Exclusion of legacy benefits from Covid-19 uplift justified

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In March 2020, in response to the Covid-19 pandemic, the government introduced the Social Security (Coronavirus) (Further Measures) Regulations 2020 (‘the Regulations’) which implemented a temporary uplift of £20 per week to Universal Credit. The uplift was initially introduced for twelve months and was subsequently extended for a further six months, so that it expired in October 2021.

As is well known, Universal Credit is in the process of being ‘phased in’ to replace Universal Credit. A significant number of people continue to receive legacy benefits, although no new claims can be made for these payments and anyone still receiving is entitled to transfer to Universal Credit should they wish to do so. The number of disabled persons receiving legacy benefits is greater than the number of disabled persons receiving Universal Credit (as a proportion of the total number of recipients).

Application for Judicial Review

In T and Others v Secretary of State for Work and Pensions [2022] EWHC 351, four individuals who were in receipt of legacy benefits (Employment and Support Allowance, Income Support, and Jobseeker’s Allowance) brought an application for judicial review for the failure to extend the uplift to those in their position. It was argued that the restriction of the increase to Universal Credit was in breach of Article 14 of the European Convention on Human Rights (ECHR) on the grounds that it constituted unlawful direct discrimination against them on grounds of their ‘other status’ as persons in receipt of legacy benefits; and further constituted unlawful indirect discrimination on grounds of disability.

The claim for judicial review was dismissed by Swift J ([2022] EWHC 351 (Admin)). The High Court rejected the claim based on direct discrimination, holding that that receipt of legacy benefits was not a relevant ‘other status’ for the purposes of Article 14 European Convention on Human Rights because that status was ‘defined solely by reference to the difference complained of’ (following the decision of the Supreme Court in R (SC) v. Secretary of State for Work and Pensions [2021] 3 WLR 428). As to the claim for indirect discrimination, though disability was a relevant ‘other status’ the differential treatment of those in receipt of Universal Credit was justified. The court accepted that the increase to Universal Credit was intended to provide stability to the labour market during the pandemic, and facilitate economic recovery once it had passed, by cushioning the impact of a sudden loss of employment.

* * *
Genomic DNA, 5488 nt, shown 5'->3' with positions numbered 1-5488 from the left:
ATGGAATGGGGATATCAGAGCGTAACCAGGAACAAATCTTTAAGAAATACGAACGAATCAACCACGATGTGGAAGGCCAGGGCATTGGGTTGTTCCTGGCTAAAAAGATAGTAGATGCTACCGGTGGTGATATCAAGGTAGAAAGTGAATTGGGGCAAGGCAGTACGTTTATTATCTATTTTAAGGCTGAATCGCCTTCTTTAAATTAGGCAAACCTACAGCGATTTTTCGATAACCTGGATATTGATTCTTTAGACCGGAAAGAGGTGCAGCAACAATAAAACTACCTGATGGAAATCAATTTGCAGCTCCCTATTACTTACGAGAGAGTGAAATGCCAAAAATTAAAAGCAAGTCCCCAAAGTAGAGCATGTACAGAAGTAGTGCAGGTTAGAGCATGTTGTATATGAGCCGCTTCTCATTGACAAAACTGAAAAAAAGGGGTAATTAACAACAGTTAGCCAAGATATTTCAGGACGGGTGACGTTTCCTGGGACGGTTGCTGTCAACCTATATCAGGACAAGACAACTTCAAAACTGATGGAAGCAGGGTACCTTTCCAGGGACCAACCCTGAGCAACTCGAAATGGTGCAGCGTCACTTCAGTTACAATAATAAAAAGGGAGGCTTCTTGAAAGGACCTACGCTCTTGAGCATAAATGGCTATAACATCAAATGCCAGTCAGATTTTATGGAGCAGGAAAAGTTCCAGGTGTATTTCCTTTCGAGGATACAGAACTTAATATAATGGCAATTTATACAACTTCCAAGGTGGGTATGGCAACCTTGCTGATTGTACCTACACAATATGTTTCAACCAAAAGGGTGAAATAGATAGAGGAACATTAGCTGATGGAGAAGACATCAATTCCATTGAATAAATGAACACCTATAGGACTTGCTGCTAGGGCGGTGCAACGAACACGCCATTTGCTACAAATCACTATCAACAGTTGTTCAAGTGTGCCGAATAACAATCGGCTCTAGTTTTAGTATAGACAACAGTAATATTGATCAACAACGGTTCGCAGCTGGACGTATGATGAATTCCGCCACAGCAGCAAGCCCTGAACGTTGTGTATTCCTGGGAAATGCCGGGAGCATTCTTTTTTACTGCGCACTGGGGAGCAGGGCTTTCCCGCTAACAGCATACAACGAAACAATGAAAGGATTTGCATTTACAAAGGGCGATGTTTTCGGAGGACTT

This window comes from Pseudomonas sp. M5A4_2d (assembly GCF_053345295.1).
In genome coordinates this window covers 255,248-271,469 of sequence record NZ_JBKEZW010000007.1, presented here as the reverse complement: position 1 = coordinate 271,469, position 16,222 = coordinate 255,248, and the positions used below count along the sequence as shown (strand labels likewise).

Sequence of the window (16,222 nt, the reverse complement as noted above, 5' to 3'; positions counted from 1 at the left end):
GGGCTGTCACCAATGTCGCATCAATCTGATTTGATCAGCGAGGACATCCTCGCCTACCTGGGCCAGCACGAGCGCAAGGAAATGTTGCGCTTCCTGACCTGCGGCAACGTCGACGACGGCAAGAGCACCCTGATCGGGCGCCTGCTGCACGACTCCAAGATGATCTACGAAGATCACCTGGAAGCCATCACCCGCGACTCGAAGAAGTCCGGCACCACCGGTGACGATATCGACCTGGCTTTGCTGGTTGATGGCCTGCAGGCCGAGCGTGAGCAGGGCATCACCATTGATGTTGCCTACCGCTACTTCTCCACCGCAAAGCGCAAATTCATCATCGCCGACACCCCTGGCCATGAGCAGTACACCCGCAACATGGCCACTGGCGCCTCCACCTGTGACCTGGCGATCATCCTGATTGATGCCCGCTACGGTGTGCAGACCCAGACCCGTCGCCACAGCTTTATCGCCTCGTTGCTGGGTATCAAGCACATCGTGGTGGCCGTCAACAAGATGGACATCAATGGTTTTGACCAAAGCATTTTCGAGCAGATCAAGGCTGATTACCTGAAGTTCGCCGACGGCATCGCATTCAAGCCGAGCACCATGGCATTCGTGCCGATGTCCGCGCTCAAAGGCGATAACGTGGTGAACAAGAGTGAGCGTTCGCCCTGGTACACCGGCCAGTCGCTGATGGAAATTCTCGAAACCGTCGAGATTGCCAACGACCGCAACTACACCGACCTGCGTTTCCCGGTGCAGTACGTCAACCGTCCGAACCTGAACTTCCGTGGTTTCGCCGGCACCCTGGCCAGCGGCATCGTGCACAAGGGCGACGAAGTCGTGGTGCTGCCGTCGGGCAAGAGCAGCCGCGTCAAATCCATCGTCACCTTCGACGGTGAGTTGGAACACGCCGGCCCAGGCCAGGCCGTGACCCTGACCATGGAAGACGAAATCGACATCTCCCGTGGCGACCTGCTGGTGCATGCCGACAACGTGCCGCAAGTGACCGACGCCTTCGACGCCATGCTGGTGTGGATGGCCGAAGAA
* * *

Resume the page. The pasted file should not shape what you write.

Appeal to the Court of Appeal

The claimants were granted permission to appeal on a single ground, namely whether the judge had erred in assessing whether the discriminatory effect of the Regulations was justified or proportionate only by reference to the time the measure was enacted and not by reference to the time he heard the application for judicial review. Permission was refused on grounds relating to whether receipt of legacy benefits was an ‘other status’ for the purposes of Article 14; and whether the overall approach to the assessment of justification and / or proportionality had been flawed.

The Court of Appeal dismissed the appeal  ([2023] EWCA Civ 24), accepting (as the judge had done) that mitigating poverty was not the sole objective of the uplift, but that the measure was instead targeted at a particular kind of financial disruption namely ‘that experienced by those who had lost or were at risk of losing employment or significant income, and who as a result were making new claims for social security benefits for the first time having previously been financially self-sufficient’.

The Court also accepted that the judge had properly considered the ongoing nature of the decision-making process. The Court accepted that ‘a demonstrable and material change in circumstances that shows that a measure adopted is no longer rationally connected to a legitimate objective, or its impact is significantly different at the time of the challenge being heard than it was when the matter was adopted’ should be taken into account by the reviewing court. However, there was no such change in this appeal; the appellants’ case, that the exceptional circumstances which had justified the provision of the uplift to Universal Credit claimants only in March 2020 no longer applied by the time the measure was renewed in March 2021, was not a matter of fact but a ‘value judgment or opinion on which there is substantial scope for reasonable disagreement’. The appeal was therefore dismissed.


The judgment illustrates the proper approach to assessing ‘justification’ in the context of alleged discrimination contrary to Article 14 of the ECHR which, as the Court of Appeal put it, is ‘not a mechanical exercise’ but a nuanced and fact-specific one. Even the intensity of review will be adjusted on a case by case basis, taking into consideration: whether the alleged discrimination is direct or indirect; whether it relates to one of the ‘suspect’ grounds indicated in Article 14; whether the measure is temporary / transitional or long-term; the field in which the judgment has been made (with greater latitude in relation to matters raising sensitive moral or ethical issues, and in fields such as economic, social, penal, or national security policy). The case also serves as a reminder of the need for a sharp focus on the objective of the policy or decision challenged, and the very significant weight which the court is inclined to place on the decision-makers own evidence in this connection. 

Siân McGibbon is a barrister at Landmark Chambers specialising in public law.

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